Kahoot is a game-based learning platform that allows individuals to create multiple-choice quizzes. Once they are created, these quizzes can be accessed through their web browser or the Kahoot phone app. Kahoot is a great way to gamify training and onboarding sessions and any meeting a workplace hosts. Kahoot ensures key information sticks with their range of assessment question types and gives everyone a voice with audience participation features. I love Kahoot because it allows me to be competitive with my colleagues and engage in friendly competition. What’s great for my managers is that Kahoot will enable them to identify the player behind the nickname, track progress and participation, and spot knowledge gaps with Kahoot reports.
Gamification and friendly competition is a great way to liven up meetings and help colleagues bond in this virtual environment. Kahoot and Zoom polls are free to use, so try incorporating one or both into your next meeting!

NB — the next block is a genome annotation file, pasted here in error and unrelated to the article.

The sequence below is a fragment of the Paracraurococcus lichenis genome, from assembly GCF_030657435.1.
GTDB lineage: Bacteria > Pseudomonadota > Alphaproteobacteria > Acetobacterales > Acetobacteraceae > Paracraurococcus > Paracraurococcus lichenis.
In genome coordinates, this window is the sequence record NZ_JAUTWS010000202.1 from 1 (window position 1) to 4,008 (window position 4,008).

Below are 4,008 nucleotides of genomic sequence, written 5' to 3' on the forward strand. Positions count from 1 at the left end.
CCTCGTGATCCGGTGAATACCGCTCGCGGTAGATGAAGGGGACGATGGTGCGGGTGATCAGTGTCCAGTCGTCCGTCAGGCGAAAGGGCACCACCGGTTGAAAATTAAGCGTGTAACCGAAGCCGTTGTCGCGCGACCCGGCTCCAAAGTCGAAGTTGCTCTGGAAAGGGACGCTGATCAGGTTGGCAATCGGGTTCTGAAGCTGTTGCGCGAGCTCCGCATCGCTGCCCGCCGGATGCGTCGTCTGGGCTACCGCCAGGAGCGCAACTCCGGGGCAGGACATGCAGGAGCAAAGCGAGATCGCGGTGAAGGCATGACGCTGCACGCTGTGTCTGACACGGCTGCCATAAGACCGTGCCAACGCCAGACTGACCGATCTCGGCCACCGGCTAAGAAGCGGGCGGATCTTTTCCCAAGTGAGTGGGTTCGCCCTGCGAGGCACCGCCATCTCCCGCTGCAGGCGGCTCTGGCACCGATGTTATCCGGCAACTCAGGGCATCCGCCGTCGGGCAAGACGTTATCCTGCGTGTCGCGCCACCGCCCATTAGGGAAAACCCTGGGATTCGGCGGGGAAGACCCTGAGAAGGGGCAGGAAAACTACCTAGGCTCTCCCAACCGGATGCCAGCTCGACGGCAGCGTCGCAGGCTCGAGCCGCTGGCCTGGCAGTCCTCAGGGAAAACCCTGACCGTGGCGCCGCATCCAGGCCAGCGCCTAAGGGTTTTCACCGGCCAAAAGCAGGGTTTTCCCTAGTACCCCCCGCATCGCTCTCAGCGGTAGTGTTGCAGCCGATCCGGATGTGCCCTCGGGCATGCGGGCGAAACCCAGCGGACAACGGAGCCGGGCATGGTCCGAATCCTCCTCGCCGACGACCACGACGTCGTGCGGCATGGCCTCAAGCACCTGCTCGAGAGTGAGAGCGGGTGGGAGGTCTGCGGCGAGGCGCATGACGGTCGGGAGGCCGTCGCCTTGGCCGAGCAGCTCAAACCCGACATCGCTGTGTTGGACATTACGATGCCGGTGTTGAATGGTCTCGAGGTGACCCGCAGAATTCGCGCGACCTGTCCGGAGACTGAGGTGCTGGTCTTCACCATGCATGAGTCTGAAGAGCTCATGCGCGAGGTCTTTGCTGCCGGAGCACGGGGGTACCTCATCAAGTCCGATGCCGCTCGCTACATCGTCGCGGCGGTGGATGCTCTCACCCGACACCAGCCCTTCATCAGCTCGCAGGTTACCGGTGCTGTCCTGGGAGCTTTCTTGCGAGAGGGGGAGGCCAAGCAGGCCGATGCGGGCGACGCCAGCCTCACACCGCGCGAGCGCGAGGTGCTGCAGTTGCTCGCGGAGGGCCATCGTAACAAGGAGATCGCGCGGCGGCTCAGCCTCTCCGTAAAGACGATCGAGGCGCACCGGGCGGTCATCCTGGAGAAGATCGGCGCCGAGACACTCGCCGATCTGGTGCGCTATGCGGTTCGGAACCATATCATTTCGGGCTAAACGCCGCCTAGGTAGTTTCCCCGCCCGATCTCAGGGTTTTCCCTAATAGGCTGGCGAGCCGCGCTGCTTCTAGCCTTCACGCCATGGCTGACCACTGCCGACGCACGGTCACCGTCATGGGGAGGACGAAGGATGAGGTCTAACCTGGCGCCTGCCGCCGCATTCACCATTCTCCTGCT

Developing a winning fundraising strategy starts with getting your team involved. Even though we’re in a virtual world, diverse views, collaboration are still important, if not more important than it ever was before. By incorporating technology to make your meetings more engaging, you can utilize these same tools to make your virtual events more engaging and fun!